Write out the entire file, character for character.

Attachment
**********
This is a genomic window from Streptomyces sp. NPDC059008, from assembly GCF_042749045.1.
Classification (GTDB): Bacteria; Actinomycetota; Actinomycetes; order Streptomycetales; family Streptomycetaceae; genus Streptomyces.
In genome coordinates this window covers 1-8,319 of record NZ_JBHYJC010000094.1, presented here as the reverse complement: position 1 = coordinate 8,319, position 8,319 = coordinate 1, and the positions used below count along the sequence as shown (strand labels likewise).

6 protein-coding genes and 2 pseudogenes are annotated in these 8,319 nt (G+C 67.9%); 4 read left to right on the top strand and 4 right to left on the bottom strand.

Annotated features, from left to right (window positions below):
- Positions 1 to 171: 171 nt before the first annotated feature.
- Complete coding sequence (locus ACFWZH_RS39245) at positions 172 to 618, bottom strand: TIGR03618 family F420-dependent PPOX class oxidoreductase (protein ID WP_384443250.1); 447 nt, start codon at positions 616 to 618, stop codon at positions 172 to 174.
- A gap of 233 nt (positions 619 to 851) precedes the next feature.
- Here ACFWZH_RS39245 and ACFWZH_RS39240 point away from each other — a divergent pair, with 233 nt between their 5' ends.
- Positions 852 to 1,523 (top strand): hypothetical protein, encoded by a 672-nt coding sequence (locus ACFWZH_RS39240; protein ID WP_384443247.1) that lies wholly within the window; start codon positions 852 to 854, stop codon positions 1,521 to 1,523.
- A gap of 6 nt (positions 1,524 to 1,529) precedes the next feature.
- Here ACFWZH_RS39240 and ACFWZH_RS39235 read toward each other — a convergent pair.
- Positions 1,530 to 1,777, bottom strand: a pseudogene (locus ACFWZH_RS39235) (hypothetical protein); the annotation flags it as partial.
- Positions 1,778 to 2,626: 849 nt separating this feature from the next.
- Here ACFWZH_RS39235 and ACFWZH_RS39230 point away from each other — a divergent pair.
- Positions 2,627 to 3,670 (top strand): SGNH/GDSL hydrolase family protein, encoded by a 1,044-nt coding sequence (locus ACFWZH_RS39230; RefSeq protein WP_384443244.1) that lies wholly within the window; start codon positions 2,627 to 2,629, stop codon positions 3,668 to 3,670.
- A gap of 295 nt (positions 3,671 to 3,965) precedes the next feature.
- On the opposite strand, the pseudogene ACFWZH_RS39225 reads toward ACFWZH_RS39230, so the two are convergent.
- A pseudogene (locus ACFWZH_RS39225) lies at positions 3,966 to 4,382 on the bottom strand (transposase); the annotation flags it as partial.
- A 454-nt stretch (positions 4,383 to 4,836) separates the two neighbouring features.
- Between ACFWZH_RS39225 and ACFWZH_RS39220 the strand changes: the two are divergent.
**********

This is a genomic window from Streptomyces sp. NPDC059008, from assembly GCF_042749045.1.
Classification (GTDB): Bacteria; Actinomycetota; Actinomycetes; order Streptomycetales; family Streptomycetaceae; genus Streptomyces.
In genome coordinates this window covers 1-8,319 of record NZ_JBHYJC010000094.1, presented here as the reverse complement: position 1 = coordinate 8,319, position 8,319 = coordinate 1, and the positions used below count along the sequence as shown (strand labels likewise).

6 protein-coding genes and 2 pseudogenes are annotated in these 8,319 nt (G+C 67.9%); 4 read left to right on the top strand and 4 right to left on the bottom strand.

Annotated features, from left to right (window positions below):
- Positions 1 to 171: 171 nt before the first annotated feature.
- Complete coding sequence (locus ACFWZH_RS39245) at positions 172 to 618, bottom strand: TIGR03618 family F420-dependent PPOX class oxidoreductase (protein ID WP_384443250.1); 447 nt, start codon at positions 616 to 618, stop codon at positions 172 to 174.
- A gap of 233 nt (positions 619 to 851) precedes the next feature.
- Here ACFWZH_RS39245 and ACFWZH_RS39240 point away from each other — a divergent pair, with 233 nt between their 5' ends.
- Positions 852 to 1,523 (top strand): hypothetical protein, encoded by a 672-nt coding sequence (locus ACFWZH_RS39240; protein ID WP_384443247.1) that lies wholly within the window; start codon positions 852 to 854, stop codon positions 1,521 to 1,523.
- A gap of 6 nt (positions 1,524 to 1,529) precedes the next feature.
- Here ACFWZH_RS39240 and ACFWZH_RS39235 read toward each other — a convergent pair.
- Positions 1,530 to 1,777, bottom strand: a pseudogene (locus ACFWZH_RS39235) (hypothetical protein); the annotation flags it as partial.
- Positions 1,778 to 2,626: 849 nt separating this feature from the next.
- Here ACFWZH_RS39235 and ACFWZH_RS39230 point away from each other — a divergent pair.
- Positions 2,627 to 3,670 (top strand): SGNH/GDSL hydrolase family protein, encoded by a 1,044-nt coding sequence (locus ACFWZH_RS39230; RefSeq protein WP_384443244.1) that lies wholly within the window; start codon positions 2,627 to 2,629, stop codon positions 3,668 to 3,670.
- A gap of 295 nt (positions 3,671 to 3,965) precedes the next feature.
- On the opposite strand, the pseudogene ACFWZH_RS39225 reads toward ACFWZH_RS39230, so the two are convergent.
- A pseudogene (locus ACFWZH_RS39225) lies at positions 3,966 to 4,382 on the bottom strand (transposase); the annotation flags it as partial.
- A 454-nt stretch (positions 4,383 to 4,836) separates the two neighbouring features.
- Between ACFWZH_RS39225 and ACFWZH_RS39220 the strand changes: the two are divergent.